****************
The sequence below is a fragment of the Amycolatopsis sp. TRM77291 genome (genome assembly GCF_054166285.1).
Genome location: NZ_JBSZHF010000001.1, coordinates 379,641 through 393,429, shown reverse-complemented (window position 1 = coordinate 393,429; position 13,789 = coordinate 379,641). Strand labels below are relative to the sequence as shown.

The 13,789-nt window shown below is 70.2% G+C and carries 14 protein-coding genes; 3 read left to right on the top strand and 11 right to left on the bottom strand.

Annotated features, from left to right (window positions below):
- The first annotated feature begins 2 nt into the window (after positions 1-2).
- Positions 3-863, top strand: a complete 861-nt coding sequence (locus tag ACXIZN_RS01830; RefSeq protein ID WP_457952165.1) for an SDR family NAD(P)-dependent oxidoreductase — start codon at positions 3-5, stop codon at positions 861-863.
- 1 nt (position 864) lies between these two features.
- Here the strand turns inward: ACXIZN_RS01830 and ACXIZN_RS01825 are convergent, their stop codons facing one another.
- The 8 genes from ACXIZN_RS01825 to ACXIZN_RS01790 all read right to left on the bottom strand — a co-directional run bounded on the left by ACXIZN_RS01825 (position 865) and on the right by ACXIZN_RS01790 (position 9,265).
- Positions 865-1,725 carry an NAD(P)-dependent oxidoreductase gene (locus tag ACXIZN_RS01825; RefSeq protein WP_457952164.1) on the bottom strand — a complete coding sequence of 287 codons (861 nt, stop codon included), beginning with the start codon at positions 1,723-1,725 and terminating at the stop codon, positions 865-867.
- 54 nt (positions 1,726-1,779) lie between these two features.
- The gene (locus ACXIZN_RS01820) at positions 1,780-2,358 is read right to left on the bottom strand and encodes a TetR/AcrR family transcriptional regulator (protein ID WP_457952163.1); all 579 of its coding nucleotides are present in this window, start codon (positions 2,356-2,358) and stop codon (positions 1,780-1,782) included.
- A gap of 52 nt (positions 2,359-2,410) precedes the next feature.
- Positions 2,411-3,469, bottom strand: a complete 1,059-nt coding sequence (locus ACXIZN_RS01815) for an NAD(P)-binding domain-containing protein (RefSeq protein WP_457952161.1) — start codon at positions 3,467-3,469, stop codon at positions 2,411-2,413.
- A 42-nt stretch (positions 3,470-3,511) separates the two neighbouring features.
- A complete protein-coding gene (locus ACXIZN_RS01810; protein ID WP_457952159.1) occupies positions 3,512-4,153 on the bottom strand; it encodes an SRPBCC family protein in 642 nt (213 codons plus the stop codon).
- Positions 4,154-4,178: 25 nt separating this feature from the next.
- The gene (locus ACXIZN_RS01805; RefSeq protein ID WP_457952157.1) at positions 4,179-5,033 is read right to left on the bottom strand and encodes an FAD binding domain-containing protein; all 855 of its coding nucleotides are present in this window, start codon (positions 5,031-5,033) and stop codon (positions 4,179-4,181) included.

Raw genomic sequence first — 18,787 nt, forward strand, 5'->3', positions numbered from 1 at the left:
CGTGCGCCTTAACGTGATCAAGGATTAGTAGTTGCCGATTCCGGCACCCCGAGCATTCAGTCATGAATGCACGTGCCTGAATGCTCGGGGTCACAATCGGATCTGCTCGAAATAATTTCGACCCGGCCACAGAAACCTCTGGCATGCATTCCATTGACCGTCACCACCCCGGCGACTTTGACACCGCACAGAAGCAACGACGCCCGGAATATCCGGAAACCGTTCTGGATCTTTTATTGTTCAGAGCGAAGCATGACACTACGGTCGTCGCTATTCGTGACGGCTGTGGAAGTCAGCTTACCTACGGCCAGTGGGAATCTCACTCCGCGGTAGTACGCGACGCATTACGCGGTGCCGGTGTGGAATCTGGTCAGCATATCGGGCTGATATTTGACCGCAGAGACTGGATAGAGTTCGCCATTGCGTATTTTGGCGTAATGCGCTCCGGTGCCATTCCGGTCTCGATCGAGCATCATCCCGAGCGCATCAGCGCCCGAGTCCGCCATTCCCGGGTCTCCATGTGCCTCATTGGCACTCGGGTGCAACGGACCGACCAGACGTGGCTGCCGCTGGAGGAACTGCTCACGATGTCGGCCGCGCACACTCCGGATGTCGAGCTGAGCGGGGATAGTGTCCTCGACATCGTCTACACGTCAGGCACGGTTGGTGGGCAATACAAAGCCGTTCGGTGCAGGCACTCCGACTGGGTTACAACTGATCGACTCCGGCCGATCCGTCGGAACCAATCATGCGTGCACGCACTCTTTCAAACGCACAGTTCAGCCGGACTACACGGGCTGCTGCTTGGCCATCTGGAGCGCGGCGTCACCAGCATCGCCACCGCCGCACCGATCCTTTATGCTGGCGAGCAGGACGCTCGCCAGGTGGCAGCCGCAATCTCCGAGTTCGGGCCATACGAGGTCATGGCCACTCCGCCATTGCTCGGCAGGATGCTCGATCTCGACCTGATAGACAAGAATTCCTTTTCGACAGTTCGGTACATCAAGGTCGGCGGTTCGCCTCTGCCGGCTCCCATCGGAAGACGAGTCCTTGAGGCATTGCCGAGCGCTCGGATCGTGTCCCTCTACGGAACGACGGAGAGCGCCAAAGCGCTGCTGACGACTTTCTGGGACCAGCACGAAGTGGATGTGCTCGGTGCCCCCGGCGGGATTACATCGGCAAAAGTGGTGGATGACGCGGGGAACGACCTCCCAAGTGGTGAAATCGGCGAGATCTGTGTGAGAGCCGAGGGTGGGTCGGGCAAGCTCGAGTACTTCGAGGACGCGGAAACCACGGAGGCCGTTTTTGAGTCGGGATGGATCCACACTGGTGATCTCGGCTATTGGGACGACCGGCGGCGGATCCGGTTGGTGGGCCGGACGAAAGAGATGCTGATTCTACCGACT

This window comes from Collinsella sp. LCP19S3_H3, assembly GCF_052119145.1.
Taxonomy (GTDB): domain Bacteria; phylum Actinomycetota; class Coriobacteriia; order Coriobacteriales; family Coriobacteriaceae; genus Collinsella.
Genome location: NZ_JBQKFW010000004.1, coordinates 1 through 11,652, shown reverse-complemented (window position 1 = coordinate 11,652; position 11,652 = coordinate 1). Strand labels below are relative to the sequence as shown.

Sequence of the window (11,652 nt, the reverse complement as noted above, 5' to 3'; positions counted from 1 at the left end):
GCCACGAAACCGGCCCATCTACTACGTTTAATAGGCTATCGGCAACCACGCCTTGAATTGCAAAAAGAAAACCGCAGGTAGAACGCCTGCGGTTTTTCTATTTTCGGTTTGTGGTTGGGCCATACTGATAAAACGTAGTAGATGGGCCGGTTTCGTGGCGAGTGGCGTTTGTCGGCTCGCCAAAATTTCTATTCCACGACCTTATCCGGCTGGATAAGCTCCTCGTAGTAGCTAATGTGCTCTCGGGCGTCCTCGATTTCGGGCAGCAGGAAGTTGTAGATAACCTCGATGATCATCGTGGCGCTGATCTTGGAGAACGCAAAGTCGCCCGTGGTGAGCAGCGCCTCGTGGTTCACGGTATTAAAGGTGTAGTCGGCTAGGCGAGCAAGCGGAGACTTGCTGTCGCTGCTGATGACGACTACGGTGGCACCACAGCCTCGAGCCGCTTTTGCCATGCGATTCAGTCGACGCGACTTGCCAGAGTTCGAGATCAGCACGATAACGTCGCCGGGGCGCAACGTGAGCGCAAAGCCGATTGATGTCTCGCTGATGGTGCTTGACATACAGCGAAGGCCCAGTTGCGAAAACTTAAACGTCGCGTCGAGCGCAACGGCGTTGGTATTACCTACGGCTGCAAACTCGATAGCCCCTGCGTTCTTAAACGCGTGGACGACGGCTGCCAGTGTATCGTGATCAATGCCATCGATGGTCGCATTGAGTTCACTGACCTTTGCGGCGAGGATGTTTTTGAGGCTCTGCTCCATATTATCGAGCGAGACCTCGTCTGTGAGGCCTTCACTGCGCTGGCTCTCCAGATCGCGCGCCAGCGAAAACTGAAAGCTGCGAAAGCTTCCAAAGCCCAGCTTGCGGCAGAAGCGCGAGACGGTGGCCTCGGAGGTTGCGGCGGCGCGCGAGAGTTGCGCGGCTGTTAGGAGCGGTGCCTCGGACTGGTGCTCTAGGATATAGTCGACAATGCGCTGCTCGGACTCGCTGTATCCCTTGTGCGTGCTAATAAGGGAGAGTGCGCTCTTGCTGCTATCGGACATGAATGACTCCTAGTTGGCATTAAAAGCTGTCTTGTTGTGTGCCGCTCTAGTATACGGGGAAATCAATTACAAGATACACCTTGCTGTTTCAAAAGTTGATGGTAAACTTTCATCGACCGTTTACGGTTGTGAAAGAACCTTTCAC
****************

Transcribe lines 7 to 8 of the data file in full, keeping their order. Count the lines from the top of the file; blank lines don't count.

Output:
- 1 nt (position 864) lies between these two features.
- Here the strand turns inward: ACXIZN_RS01830 and ACXIZN_RS01825 are convergent, their stop codons facing one another.